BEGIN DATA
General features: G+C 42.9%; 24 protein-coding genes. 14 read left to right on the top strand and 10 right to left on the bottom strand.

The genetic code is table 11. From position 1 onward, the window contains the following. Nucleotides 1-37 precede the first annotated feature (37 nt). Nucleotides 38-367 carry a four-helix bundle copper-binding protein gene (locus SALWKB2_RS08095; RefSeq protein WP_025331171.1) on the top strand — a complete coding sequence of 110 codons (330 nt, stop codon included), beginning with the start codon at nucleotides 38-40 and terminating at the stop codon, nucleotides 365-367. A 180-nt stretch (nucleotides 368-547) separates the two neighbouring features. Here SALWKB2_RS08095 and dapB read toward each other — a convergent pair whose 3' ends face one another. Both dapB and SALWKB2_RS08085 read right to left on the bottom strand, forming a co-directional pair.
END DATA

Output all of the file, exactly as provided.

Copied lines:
General features: G+C 42.9%; 24 protein-coding genes. 14 read left to right on the top strand and 10 right to left on the bottom strand.

The genetic code is table 11. From position 1 onward, the window contains the following. Nucleotides 1-37 precede the first annotated feature (37 nt). Nucleotides 38-367 carry a four-helix bundle copper-binding protein gene (locus SALWKB2_RS08095; RefSeq protein WP_025331171.1) on the top strand — a complete coding sequence of 110 codons (330 nt, stop codon included), beginning with the start codon at nucleotides 38-40 and terminating at the stop codon, nucleotides 365-367. A 180-nt stretch (nucleotides 368-547) separates the two neighbouring features. Here SALWKB2_RS08095 and dapB read toward each other — a convergent pair whose 3' ends face one another. Both dapB and SALWKB2_RS08085 read right to left on the bottom strand, forming a co-directional pair.